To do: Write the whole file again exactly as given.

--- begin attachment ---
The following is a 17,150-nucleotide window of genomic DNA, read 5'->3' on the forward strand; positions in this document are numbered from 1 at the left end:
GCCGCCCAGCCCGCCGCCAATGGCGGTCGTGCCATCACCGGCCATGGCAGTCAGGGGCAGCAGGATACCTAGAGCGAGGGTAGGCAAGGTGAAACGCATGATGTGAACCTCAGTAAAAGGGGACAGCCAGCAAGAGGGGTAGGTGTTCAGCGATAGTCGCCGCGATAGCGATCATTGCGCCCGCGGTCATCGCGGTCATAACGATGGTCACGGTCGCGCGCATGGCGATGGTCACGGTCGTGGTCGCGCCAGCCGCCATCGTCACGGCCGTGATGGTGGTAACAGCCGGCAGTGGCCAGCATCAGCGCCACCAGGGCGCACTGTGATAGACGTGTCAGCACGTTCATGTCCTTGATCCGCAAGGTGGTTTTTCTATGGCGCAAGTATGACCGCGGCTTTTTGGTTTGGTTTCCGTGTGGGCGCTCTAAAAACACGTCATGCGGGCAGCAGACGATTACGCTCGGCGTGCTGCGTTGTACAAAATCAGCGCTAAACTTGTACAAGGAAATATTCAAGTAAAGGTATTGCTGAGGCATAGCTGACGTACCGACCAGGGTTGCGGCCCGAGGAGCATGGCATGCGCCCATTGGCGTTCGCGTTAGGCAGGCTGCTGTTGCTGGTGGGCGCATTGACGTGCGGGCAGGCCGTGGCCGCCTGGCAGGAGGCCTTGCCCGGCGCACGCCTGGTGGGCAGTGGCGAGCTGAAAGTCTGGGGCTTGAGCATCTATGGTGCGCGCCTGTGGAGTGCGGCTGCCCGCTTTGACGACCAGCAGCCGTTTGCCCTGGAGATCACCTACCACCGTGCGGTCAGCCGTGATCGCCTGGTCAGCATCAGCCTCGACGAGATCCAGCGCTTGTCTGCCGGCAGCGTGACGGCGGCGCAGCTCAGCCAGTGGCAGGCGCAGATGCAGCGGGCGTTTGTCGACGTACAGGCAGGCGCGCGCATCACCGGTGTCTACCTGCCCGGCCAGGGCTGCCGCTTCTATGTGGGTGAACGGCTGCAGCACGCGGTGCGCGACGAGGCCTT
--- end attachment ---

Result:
The following is a 17,150-nucleotide window of genomic DNA, read 5'->3' on the forward strand; positions in this document are numbered from 1 at the left end:
GCCGCCCAGCCCGCCGCCAATGGCGGTCGTGCCATCACCGGCCATGGCAGTCAGGGGCAGCAGGATACCTAGAGCGAGGGTAGGCAAGGTGAAACGCATGATGTGAACCTCAGTAAAAGGGGACAGCCAGCAAGAGGGGTAGGTGTTCAGCGATAGTCGCCGCGATAGCGATCATTGCGCCCGCGGTCATCGCGGTCATAACGATGGTCACGGTCGCGCGCATGGCGATGGTCACGGTCGTGGTCGCGCCAGCCGCCATCGTCACGGCCGTGATGGTGGTAACAGCCGGCAGTGGCCAGCATCAGCGCCACCAGGGCGCACTGTGATAGACGTGTCAGCACGTTCATGTCCTTGATCCGCAAGGTGGTTTTTCTATGGCGCAAGTATGACCGCGGCTTTTTGGTTTGGTTTCCGTGTGGGCGCTCTAAAAACACGTCATGCGGGCAGCAGACGATTACGCTCGGCGTGCTGCGTTGTACAAAATCAGCGCTAAACTTGTACAAGGAAATATTCAAGTAAAGGTATTGCTGAGGCATAGCTGACGTACCGACCAGGGTTGCGGCCCGAGGAGCATGGCATGCGCCCATTGGCGTTCGCGTTAGGCAGGCTGCTGTTGCTGGTGGGCGCATTGACGTGCGGGCAGGCCGTGGCCGCCTGGCAGGAGGCCTTGCCCGGCGCACGCCTGGTGGGCAGTGGCGAGCTGAAAGTCTGGGGCTTGAGCATCTATGGTGCGCGCCTGTGGAGTGCGGCTGCCCGCTTTGACGACCAGCAGCCGTTTGCCCTGGAGATCACCTACCACCGTGCGGTCAGCCGTGATCGCCTGGTCAGCATCAGCCTCGACGAGATCCAGCGCTTGTCTGCCGGCAGCGTGACGGCGGCGCAGCTCAGCCAGTGGCAGGCGCAGATGCAGCGGGCGTTTGTCGACGTACAGGCAGGCGCGCGCATCACCGGTGTCTACCTGCCCGGCCAGGGCTGCCGCTTCTATGTGGGTGAACGGCTGCAGCACGCGGTGCGCGACGAGGCCTT